This month, Stages 1 and 2 are dominated by politics: It appears there is still plenty of life left in writing about Trump! See previous articles on the Masculinity Research site for this subject.
As usual, Stage 3 is busy as media content producers embody Stage 3 masculinity with greater frequency than society as a whole. The biggest Stage 3 manifestation this month was undoubtedly Grayson Perry’s TV show All Man, which was broadcast in the UK and is due to air elsewhere later. The three episodes were great TV, highlighting some important issues about masculinity. However, the show had certain blind spots. Only extreme forms of masculinity were explored, which is not representative of most people’s experiences. Further still, Perry appeared to have little interest in questioning what masculinity means, relying on stereotypes of both masculinity and femininity. This is a curious omission from a cross-dresser, and if this had been explored it would have pulled the show up into Stage 4. Nevertheless, powerful TV. Stage 3 was also busy in May with the publication of two new masculinity books, Tim Samuels’ Whole Stole My Spear? and Rebecca Asher’s Man Up. Both these books garnered various commentary and review articles in the press.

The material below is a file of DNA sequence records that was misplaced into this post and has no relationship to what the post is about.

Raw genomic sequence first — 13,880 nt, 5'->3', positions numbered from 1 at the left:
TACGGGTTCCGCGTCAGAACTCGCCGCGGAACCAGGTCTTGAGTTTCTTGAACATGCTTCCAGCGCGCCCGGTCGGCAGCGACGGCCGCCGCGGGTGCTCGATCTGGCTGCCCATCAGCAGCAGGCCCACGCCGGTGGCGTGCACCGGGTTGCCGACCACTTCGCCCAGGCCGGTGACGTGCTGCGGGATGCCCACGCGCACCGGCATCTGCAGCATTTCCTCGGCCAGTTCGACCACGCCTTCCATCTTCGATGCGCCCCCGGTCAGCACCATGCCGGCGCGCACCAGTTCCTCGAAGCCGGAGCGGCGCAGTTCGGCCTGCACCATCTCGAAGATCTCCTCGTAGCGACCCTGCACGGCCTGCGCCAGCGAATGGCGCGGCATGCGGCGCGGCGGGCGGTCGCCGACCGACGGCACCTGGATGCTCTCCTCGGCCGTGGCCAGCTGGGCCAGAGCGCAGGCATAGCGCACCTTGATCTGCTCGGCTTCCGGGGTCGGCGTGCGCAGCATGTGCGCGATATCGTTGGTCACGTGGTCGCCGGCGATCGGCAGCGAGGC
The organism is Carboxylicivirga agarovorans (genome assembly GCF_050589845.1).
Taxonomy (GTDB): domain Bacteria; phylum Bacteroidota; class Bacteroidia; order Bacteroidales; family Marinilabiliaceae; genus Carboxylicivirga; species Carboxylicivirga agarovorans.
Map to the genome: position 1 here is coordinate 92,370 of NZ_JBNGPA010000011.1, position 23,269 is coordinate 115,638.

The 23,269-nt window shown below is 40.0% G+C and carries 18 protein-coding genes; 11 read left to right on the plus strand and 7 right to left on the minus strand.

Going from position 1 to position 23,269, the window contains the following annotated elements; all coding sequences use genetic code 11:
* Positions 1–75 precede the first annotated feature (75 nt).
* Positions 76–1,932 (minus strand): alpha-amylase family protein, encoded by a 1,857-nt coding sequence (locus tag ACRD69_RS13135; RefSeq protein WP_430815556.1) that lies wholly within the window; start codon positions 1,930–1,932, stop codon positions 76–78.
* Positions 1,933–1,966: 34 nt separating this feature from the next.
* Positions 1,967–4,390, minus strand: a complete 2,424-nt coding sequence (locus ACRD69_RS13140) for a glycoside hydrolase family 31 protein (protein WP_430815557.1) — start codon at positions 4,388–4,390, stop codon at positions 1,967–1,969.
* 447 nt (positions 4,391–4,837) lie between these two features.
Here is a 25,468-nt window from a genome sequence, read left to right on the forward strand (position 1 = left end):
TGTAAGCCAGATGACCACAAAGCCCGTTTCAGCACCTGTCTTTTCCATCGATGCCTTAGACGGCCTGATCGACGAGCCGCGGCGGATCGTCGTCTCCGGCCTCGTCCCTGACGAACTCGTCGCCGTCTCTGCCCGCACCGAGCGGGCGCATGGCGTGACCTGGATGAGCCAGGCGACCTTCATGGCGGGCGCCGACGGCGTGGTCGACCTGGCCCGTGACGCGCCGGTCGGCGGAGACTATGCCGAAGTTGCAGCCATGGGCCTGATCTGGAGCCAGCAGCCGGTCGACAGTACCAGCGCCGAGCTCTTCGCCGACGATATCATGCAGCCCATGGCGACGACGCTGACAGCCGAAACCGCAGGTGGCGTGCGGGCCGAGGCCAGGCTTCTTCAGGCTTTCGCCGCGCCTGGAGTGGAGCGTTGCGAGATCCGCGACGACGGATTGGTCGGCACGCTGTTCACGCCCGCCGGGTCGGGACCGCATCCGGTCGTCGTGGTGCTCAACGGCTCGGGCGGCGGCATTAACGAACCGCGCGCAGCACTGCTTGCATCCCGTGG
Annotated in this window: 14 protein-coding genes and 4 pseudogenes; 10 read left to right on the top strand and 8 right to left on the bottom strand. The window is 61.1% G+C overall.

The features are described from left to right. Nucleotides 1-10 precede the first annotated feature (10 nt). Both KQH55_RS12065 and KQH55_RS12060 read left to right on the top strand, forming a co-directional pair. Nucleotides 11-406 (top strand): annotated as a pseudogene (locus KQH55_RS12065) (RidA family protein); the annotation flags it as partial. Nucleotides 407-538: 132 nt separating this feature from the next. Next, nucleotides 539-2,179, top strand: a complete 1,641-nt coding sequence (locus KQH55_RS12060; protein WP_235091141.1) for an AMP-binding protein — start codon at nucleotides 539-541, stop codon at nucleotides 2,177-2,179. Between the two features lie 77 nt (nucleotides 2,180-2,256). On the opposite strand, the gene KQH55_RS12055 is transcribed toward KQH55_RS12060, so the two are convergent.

This month’s Stage 4 articles do a better job of questioning what masculinity actually means. Grayson Perry is also represented here. Speaking in interviews and his own articles, Perry often inhabits Stage 4, but there is clearly something about the medium of television that pulls him back into Stage 3.
There is one Stage 5 article that shows us how gender is so fluid that it is largely meaningless. The metaphor in the article of gender as journey rather than destination also does justice to the open-ended nature of Stage 5 masculinity.